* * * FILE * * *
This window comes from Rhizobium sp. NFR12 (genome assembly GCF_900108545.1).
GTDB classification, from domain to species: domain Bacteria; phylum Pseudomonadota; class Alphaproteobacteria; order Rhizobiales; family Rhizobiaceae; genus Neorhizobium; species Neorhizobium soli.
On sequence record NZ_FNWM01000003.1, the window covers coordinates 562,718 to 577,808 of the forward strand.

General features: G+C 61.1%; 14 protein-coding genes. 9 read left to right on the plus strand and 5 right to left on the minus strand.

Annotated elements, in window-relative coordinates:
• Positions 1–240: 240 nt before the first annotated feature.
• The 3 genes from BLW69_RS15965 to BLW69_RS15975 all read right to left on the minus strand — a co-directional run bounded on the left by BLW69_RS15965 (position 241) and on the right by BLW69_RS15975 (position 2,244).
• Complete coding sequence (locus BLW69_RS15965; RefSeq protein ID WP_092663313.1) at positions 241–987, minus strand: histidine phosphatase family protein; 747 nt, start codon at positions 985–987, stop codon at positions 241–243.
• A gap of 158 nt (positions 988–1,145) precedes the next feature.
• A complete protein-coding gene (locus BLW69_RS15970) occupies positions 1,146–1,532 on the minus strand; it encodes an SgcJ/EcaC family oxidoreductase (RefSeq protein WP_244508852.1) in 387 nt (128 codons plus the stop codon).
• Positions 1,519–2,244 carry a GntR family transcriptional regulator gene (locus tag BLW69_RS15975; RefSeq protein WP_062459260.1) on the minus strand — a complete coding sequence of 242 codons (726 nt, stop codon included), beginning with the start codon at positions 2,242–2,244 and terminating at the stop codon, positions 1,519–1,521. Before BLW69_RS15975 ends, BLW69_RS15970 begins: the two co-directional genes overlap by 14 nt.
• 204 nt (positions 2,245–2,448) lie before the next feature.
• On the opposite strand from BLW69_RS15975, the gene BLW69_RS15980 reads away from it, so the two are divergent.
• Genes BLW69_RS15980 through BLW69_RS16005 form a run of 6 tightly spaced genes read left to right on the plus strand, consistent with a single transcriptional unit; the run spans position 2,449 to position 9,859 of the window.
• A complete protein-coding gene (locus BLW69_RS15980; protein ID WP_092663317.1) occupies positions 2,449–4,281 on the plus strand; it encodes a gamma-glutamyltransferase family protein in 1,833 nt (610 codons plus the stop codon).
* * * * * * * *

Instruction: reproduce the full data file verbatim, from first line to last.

This window comes from Rhizobium sp. NFR12 (genome assembly GCF_900108545.1).
GTDB classification, from domain to species: domain Bacteria; phylum Pseudomonadota; class Alphaproteobacteria; order Rhizobiales; family Rhizobiaceae; genus Neorhizobium; species Neorhizobium soli.
On sequence record NZ_FNWM01000003.1, the window covers coordinates 562,718 to 577,808 of the forward strand.

General features: G+C 61.1%; 14 protein-coding genes. 9 read left to right on the plus strand and 5 right to left on the minus strand.

Annotated elements, in window-relative coordinates:
• Positions 1–240: 240 nt before the first annotated feature.
• The 3 genes from BLW69_RS15965 to BLW69_RS15975 all read right to left on the minus strand — a co-directional run bounded on the left by BLW69_RS15965 (position 241) and on the right by BLW69_RS15975 (position 2,244).
• Complete coding sequence (locus BLW69_RS15965; RefSeq protein ID WP_092663313.1) at positions 241–987, minus strand: histidine phosphatase family protein; 747 nt, start codon at positions 985–987, stop codon at positions 241–243.
• A gap of 158 nt (positions 988–1,145) precedes the next feature.
• A complete protein-coding gene (locus BLW69_RS15970) occupies positions 1,146–1,532 on the minus strand; it encodes an SgcJ/EcaC family oxidoreductase (RefSeq protein WP_244508852.1) in 387 nt (128 codons plus the stop codon).
• Positions 1,519–2,244 carry a GntR family transcriptional regulator gene (locus tag BLW69_RS15975; RefSeq protein WP_062459260.1) on the minus strand — a complete coding sequence of 242 codons (726 nt, stop codon included), beginning with the start codon at positions 2,242–2,244 and terminating at the stop codon, positions 1,519–1,521. Before BLW69_RS15975 ends, BLW69_RS15970 begins: the two co-directional genes overlap by 14 nt.
• 204 nt (positions 2,245–2,448) lie before the next feature.
• On the opposite strand from BLW69_RS15975, the gene BLW69_RS15980 reads away from it, so the two are divergent.
• Genes BLW69_RS15980 through BLW69_RS16005 form a run of 6 tightly spaced genes read left to right on the plus strand, consistent with a single transcriptional unit; the run spans position 2,449 to position 9,859 of the window.
• A complete protein-coding gene (locus BLW69_RS15980; protein ID WP_092663317.1) occupies positions 2,449–4,281 on the plus strand; it encodes a gamma-glutamyltransferase family protein in 1,833 nt (610 codons plus the stop codon).